It’s not depression, but you just haven’t felt motivated, you just haven’t felt much of anything…maybe just watch one more sequence of whatever of your favorite cable picks and then you just end up bingeing. We all have probably experienced scenarios like this at some points during this now relaxing quarantine and its home restrictions. Psychologists call it languishing, just an overwhelming case of immobility that sticks with us. At some point many of us emerge like a bear from hibernation or like a perennial popping a blossom in the early Spring light, but some of us don’t. Some of us are still languishing.
How does one flip the switch from languishing to flourishing? The first step may sound like the 12 step or similar program: you need to recognize where you are on that continuum from languishing to flourishing. Those who languish hit the snooze alarm or set no alarm at all, because they don’t have a real reason to get out of bed. Okay, that’s a good starting point to begin moving that switch to flourish by taking some next steps…any or all of them:
- Reflect on your point of view. One of the secret ingredients of happiness according to psychologists is savoring, a celebration of … well, anything. One of my clients talked of celebrating the freedom vaccination gave by lingering in the produce section of the grocery story…savoring the colors, aromas and promise of a fine meal. Share your savoring experiences with close friends and family; expand the celebration. Appreciate the purpose in what you do; make that walk have a purpose by doing it with a friend.
- Connect locally. We’ve heard the expression about “random acts of kindness.” Think of them more as systematic acts, and while you are at it make a quota for yourself. Pick a number and then keep records on a short conversation with someone you meet on the street, a neighbor whose acquaintance you haven’t yet made. We all walk with our phones, so reach out to someone with whom you haven’t spoken in a while and take them on your walk with you. Recreate the community that the pandemic has taken from you.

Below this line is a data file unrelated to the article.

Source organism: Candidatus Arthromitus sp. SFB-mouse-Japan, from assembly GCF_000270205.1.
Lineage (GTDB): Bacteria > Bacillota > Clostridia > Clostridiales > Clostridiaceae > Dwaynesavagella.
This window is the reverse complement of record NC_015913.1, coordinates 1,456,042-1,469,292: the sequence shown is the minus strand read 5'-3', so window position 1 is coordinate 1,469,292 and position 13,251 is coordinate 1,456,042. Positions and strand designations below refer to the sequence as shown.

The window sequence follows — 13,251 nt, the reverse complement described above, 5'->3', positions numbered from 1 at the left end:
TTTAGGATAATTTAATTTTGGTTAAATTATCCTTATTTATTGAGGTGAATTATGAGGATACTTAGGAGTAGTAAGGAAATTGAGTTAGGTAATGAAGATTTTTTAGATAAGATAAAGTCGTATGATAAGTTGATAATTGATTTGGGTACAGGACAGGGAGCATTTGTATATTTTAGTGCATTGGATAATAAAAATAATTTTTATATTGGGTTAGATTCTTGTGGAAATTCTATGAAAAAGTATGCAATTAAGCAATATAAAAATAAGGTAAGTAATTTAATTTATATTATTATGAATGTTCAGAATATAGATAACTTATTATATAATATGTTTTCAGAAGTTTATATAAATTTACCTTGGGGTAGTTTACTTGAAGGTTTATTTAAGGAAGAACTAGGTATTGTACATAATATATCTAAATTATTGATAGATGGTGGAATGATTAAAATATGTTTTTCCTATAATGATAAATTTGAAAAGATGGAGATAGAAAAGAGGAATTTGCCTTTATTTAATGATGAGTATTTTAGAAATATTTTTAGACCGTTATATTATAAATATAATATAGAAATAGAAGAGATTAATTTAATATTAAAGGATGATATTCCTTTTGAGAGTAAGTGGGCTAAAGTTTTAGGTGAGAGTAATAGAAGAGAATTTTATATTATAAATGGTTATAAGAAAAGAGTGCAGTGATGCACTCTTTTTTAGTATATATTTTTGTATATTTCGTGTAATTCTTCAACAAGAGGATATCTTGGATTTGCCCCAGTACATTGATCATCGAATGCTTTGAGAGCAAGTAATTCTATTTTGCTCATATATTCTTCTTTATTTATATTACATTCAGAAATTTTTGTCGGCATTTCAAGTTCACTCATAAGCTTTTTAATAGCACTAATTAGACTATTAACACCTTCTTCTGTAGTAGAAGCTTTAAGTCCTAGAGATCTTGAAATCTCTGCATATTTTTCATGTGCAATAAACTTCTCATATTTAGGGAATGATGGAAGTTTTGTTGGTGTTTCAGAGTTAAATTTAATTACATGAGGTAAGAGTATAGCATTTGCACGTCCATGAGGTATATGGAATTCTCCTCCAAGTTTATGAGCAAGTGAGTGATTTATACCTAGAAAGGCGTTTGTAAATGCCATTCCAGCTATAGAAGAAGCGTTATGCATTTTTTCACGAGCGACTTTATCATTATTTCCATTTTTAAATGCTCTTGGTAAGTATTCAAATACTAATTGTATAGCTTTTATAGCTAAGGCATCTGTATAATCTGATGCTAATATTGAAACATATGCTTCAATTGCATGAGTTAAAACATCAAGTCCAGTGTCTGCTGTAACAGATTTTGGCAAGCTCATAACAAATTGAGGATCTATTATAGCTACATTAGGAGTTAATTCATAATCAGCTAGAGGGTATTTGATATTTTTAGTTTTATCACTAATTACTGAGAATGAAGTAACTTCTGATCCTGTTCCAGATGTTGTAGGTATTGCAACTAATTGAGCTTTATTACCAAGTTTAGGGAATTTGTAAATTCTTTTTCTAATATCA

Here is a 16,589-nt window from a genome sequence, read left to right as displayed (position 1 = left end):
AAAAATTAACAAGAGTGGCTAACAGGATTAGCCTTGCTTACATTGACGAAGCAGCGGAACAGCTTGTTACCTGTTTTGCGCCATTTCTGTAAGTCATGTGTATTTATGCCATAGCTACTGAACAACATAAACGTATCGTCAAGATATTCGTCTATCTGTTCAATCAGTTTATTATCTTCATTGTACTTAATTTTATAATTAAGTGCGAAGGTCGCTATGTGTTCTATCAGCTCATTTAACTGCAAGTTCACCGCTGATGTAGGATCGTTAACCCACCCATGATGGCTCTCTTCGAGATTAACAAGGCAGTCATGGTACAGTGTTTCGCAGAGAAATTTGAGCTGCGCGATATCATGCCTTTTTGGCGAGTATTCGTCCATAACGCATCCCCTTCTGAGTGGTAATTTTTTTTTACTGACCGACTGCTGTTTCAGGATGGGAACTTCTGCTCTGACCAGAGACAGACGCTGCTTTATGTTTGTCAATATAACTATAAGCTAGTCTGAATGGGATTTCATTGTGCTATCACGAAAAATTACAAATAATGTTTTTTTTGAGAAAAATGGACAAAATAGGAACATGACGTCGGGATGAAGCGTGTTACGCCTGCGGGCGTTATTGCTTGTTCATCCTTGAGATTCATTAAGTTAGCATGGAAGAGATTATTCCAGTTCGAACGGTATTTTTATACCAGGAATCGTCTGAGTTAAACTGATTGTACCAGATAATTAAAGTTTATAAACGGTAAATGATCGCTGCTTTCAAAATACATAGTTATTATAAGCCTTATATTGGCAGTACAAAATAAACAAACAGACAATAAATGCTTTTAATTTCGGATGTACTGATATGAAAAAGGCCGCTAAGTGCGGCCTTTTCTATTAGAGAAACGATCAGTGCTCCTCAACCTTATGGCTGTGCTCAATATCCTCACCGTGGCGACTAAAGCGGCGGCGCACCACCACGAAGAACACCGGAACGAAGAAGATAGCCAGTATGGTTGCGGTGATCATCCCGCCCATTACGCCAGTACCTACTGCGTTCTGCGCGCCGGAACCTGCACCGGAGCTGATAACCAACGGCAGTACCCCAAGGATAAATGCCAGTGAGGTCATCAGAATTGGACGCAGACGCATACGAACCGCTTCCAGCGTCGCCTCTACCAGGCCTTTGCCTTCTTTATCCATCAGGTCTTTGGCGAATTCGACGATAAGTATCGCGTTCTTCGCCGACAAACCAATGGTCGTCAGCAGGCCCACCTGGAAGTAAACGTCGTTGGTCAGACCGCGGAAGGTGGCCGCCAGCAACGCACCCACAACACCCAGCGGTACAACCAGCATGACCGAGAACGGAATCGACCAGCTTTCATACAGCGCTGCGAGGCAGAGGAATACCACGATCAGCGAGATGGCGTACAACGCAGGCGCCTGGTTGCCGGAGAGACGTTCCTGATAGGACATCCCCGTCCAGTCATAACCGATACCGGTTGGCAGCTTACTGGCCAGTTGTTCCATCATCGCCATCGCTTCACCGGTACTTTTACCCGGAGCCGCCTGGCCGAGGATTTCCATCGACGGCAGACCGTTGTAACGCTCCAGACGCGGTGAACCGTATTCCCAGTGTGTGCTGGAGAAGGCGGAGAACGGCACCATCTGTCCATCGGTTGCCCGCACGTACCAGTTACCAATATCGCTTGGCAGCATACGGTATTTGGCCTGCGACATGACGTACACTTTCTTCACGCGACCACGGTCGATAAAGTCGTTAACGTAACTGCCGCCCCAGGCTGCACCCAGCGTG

- Try something new. Some folks talk about “retail therapy,” but you don’t have to buy anything new. However, it does help to do something new. You don’t have to change where you live if instead you explore what has been there all along: learn the names of your plants, reward yourself with identifying the birds that come to your neighborhood, identify the constellations in your night sky, and the stars and the planets.
These are just suggested starting points to flourishing. If you find another way to flourish, then it’s all the more new and therefore good for you. I encourage you to flip the switch.
Charlotte Bishop is a Caregiver Coach, an Aging Life Care Advisor, a Geriatric Care Manager and founder of Creative Care Management, certified professionals who are geriatric advocates, resources, counselors and friends to older adults and their families in metropolitan Chicago. She also is the co-author of How Do I Know You? A Caregiver’s Lifesaver for Dealing with Dementia.